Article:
Union Decertification: Process & Policies

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  • 0:00 Union Decertification
  • 0:43 Reasons for Decertification
  • 1:39 Process
  • 3:09 Employee Rights
  • 3:57 Lesson Summary
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Lesson Transcript
Instructor: Ian Lord

Ian is a real estate investor, MBA, former health professions educator, and Air Force veteran.

In this lesson, we will look at the process of how a union decertification election works. We will also discuss some of the reasons why an election may occur, along with the rights of employees throughout the process.

Union Decertification

Tom and other employees of Happy Farm Groceries feel that their labor union has outlived its usefulness and isn't fulfilling any worthwhile services on their behalf. Tom feels that there is a good relationship with management and that the company no longer needs a union to act as a representative for the employees. The National Labor Relations Board permits employees to vote in an organized process to decertify, or remove the union from its role as the exclusive employee representation. Let's review with Tom some reasons why employees would want to decertify the union, how the process of union decertification works, and the rights of employees through the process

Reasons for Decertification

Fortunately for Tom and his like-minded coworkers, a decertification election can be called for any reason. Perhaps the employees feel that the union doesn't adequately negotiate on their behalf, or that the dues are out of proportion when compared to actual services. Maybe the workforce doesn't agree with the politics of the labor union. It ultimately doesn't matter why employees want the union gone. If enough employees do not want union representation anymore, a decertification election can take place.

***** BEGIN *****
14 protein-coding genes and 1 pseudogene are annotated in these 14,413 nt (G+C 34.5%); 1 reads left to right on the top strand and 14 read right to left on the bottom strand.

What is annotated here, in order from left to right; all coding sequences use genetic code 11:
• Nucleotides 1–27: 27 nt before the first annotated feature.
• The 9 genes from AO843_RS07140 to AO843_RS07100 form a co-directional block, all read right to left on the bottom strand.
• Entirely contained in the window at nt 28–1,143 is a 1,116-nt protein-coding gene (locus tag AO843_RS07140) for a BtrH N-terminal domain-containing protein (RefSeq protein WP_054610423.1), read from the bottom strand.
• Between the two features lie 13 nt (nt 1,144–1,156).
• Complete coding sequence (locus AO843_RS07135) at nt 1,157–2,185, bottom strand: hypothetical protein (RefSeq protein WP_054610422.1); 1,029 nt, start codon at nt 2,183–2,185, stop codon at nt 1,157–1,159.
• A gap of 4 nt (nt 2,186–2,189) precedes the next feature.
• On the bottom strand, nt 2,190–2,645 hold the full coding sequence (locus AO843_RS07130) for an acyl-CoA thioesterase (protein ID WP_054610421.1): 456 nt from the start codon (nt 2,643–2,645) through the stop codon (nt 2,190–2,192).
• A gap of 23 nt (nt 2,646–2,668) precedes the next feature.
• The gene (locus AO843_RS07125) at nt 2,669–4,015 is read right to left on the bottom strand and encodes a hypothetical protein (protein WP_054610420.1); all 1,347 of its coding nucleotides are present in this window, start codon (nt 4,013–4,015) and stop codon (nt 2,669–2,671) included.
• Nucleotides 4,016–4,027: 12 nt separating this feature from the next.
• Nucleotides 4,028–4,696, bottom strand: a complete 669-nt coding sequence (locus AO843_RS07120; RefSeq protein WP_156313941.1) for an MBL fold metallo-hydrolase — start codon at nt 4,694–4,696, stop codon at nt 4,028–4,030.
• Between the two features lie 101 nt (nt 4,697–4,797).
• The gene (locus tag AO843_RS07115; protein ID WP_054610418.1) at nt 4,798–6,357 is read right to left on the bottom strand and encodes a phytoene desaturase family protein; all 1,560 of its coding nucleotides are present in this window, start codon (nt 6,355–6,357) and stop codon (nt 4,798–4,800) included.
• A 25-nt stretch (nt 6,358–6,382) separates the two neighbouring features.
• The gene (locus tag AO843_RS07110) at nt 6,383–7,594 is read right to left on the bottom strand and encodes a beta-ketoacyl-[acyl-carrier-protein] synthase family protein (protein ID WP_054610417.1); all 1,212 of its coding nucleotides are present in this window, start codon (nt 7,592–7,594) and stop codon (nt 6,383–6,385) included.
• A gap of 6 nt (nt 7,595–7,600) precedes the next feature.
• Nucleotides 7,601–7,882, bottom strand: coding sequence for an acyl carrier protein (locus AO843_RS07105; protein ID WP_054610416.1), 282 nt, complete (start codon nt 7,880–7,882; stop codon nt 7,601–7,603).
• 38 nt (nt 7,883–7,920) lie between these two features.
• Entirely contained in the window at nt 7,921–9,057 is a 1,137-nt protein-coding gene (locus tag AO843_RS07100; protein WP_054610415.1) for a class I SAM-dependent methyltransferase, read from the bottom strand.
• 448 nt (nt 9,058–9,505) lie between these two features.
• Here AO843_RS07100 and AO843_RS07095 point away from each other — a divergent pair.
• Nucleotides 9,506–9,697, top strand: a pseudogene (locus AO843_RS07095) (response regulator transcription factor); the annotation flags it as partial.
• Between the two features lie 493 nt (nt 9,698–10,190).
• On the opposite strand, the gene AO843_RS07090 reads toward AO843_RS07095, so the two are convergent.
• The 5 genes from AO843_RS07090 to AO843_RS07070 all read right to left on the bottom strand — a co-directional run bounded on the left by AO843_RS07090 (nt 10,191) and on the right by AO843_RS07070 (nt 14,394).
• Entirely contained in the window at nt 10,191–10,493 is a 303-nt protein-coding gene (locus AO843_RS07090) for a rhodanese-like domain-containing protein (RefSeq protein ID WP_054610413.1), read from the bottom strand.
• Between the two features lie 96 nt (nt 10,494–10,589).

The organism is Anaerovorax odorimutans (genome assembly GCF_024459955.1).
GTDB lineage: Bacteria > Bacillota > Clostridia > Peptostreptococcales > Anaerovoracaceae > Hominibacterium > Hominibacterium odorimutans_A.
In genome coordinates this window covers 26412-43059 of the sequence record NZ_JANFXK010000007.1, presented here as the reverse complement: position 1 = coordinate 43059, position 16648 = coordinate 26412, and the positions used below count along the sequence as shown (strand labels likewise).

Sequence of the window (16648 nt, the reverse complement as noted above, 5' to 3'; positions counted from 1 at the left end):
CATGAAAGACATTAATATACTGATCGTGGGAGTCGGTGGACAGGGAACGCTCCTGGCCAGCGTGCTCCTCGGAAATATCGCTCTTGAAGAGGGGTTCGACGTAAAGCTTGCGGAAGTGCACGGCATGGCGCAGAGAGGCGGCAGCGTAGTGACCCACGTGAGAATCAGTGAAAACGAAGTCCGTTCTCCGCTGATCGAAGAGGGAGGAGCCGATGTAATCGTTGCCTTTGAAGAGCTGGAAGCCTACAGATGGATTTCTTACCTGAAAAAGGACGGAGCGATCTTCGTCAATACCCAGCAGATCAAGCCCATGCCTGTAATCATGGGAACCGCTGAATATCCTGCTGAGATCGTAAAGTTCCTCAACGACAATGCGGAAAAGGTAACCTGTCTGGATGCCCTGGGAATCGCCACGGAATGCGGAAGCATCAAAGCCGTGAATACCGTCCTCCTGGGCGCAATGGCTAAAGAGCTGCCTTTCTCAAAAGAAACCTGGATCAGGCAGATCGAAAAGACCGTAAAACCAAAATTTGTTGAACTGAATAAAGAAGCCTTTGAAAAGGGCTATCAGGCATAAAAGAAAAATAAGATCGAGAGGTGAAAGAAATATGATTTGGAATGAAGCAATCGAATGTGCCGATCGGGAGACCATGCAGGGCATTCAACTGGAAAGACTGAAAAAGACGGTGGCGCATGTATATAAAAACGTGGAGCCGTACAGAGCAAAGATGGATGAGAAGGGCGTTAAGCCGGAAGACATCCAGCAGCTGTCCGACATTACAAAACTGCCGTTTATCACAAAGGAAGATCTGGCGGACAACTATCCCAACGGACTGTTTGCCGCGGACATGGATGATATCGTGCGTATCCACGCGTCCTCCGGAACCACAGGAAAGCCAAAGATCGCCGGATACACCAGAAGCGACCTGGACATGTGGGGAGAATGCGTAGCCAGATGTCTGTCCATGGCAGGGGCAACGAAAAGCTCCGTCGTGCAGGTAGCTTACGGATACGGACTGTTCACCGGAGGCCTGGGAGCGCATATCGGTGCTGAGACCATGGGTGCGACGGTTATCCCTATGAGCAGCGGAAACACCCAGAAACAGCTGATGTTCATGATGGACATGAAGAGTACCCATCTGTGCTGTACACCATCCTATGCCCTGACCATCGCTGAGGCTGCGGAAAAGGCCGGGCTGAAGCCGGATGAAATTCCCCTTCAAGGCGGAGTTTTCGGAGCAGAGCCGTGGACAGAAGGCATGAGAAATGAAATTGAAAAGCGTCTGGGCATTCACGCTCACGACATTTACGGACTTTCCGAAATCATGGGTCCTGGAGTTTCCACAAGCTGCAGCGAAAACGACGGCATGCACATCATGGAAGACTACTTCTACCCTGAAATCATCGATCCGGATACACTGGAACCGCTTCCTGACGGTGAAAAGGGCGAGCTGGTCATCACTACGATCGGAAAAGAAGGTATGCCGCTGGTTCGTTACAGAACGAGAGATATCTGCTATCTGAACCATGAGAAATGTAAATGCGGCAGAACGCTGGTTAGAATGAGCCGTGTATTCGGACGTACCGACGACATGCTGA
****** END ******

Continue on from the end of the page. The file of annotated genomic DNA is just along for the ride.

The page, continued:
Another potential reason to push for decertification is a different union attempting to start a raid election. Employees may still want union representation, but have lost faith in the current union. Perhaps another union is simply looking to grow its own membership numbers at the current union's expense. In this circumstance, a rival union attempts to get the employees to vote to decertify the existing union so that it can become the sole representative.


Before anything can be done, Tom needs to make sure that the union has been in place long enough to qualify for a decertification election. During the first three years of union representation a decertification petition can only be filed during a designated 30-day window period that occurs some time between 90 days prior and up to 60 days following the contract expiration. An exception exists for healthcare settings; the 30-day window in those cases can happen from 120 days prior until 90 days after contract expiration. Once the union contract has been in place for three years, a decertification petition may be filed at any time.

Tom can write a petition that includes a clear statement that the signing employees wish to remove the union as their sole representative and have the National Labor Relations Board conduct an election for decertification. If 30% of the union members sign, the NLRB will conduct a secret ballot election. If 50% or more of the employees vote for decertification, the NLRB will remove the union from its sole representative role with that company. Employees are now free to negotiate individually and directly with the company.

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